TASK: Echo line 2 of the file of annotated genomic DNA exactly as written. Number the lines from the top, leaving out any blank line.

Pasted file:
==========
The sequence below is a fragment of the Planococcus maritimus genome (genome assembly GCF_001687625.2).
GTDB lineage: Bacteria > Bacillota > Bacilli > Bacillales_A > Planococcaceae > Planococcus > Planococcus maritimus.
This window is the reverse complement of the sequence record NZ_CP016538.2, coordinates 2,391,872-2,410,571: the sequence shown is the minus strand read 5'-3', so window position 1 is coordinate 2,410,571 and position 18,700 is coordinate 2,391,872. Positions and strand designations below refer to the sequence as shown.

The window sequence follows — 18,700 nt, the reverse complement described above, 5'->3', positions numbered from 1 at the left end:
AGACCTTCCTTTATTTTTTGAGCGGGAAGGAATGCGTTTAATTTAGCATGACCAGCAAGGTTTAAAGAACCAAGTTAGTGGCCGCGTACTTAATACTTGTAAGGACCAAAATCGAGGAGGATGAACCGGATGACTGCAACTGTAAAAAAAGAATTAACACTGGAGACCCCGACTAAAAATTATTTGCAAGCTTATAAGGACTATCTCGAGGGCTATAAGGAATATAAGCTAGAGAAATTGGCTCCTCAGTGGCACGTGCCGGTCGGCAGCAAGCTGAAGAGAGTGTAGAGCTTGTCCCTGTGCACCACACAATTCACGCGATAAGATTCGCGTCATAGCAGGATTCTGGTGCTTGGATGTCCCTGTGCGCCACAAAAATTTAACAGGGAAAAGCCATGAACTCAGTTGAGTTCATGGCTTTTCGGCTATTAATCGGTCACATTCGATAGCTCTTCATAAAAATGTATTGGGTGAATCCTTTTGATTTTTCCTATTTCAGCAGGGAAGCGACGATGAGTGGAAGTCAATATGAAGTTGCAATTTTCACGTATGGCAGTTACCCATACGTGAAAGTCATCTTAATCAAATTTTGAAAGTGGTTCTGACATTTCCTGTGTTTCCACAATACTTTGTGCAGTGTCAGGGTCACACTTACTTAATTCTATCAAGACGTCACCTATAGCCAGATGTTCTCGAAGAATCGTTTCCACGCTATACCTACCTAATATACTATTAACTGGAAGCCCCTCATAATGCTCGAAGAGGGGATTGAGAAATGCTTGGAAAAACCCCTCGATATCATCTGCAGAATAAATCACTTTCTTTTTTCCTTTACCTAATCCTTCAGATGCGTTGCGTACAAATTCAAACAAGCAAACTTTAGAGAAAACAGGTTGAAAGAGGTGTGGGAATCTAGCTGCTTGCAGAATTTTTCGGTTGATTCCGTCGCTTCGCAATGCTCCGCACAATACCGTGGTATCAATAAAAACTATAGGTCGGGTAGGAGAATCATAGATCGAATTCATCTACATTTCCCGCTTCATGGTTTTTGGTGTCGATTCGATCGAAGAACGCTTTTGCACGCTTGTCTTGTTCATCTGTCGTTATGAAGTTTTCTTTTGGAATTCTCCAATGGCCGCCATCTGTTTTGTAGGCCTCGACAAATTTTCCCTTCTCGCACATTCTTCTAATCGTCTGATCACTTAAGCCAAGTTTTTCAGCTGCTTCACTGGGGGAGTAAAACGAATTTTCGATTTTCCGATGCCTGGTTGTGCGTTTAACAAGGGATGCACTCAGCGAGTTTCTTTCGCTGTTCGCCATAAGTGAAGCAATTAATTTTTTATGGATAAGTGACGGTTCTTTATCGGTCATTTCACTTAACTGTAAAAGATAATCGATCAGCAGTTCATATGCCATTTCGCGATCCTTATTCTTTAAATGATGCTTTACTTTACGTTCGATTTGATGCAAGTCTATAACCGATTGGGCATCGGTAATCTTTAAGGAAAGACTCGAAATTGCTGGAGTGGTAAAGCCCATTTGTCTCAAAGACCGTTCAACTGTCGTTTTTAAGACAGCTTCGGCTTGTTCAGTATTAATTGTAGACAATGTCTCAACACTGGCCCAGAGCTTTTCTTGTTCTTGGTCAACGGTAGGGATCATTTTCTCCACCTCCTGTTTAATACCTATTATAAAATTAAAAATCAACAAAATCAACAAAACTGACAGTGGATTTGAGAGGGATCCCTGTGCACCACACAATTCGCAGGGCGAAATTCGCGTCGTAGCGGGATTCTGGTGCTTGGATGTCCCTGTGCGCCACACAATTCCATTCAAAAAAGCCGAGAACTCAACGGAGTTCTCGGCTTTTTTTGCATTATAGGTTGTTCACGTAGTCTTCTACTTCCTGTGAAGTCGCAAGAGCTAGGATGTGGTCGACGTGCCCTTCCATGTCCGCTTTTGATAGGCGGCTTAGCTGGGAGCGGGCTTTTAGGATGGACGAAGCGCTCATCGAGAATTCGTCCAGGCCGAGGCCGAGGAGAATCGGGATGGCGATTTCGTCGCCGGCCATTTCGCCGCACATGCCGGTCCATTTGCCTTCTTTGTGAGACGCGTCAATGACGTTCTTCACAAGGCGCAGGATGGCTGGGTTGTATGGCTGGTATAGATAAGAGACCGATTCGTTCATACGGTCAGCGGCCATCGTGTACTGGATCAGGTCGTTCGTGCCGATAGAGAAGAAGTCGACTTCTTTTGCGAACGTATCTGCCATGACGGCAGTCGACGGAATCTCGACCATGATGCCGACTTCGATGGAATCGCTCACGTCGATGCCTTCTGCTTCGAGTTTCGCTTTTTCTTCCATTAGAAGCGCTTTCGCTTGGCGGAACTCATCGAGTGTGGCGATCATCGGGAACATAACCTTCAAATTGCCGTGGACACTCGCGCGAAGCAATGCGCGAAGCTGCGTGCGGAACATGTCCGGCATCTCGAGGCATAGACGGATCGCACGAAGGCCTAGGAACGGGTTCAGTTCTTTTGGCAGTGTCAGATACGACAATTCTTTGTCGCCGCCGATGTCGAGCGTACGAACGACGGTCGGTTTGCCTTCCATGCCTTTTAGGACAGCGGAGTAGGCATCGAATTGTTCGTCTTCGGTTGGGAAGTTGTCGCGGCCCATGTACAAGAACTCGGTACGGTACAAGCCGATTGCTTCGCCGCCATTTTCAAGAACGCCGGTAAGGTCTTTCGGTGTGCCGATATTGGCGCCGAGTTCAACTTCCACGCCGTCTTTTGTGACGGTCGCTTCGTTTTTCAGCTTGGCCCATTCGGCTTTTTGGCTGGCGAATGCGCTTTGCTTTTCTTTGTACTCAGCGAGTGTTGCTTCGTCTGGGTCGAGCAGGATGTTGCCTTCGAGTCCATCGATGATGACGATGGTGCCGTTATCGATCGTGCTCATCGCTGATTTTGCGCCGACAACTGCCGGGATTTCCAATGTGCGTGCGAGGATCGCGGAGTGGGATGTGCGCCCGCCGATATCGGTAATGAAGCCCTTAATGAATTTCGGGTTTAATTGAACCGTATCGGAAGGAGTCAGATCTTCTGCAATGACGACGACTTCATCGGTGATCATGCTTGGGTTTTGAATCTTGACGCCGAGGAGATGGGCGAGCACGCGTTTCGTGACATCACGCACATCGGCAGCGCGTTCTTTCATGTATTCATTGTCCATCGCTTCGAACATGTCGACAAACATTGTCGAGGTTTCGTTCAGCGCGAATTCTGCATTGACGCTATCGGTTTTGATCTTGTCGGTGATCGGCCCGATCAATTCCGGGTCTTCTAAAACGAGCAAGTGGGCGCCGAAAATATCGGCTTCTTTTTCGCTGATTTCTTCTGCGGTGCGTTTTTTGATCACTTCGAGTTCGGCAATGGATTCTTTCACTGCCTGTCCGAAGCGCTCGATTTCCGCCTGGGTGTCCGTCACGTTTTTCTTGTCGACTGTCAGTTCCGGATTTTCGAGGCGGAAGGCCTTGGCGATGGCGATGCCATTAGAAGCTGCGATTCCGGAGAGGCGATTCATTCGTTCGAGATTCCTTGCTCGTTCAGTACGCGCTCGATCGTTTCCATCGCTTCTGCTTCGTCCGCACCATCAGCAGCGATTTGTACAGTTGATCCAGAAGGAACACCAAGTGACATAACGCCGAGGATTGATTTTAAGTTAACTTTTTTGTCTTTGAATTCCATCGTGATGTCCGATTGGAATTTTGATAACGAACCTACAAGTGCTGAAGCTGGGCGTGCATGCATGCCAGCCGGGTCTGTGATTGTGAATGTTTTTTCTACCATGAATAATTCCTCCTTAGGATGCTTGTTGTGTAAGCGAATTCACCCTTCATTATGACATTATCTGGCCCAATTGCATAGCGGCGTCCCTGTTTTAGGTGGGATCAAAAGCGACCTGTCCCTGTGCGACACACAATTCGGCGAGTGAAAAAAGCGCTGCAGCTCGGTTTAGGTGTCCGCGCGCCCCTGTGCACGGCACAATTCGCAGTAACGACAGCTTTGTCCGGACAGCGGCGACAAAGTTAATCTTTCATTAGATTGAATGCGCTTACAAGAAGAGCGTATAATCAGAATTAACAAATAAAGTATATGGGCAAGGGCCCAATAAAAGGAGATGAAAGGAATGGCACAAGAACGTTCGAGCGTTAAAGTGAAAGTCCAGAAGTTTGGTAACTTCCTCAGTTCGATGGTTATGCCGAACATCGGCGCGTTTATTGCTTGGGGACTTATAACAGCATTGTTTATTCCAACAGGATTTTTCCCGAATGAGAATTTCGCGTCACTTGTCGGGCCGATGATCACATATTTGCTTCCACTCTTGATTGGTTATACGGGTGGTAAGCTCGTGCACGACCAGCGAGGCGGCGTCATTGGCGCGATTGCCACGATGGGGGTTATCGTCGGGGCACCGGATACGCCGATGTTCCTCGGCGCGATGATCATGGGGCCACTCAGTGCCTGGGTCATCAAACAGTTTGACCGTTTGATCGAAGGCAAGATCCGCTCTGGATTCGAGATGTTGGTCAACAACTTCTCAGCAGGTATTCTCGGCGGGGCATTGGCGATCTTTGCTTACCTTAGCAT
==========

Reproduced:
GTDB lineage: Bacteria > Bacillota > Bacilli > Bacillales_A > Planococcaceae > Planococcus > Planococcus maritimus.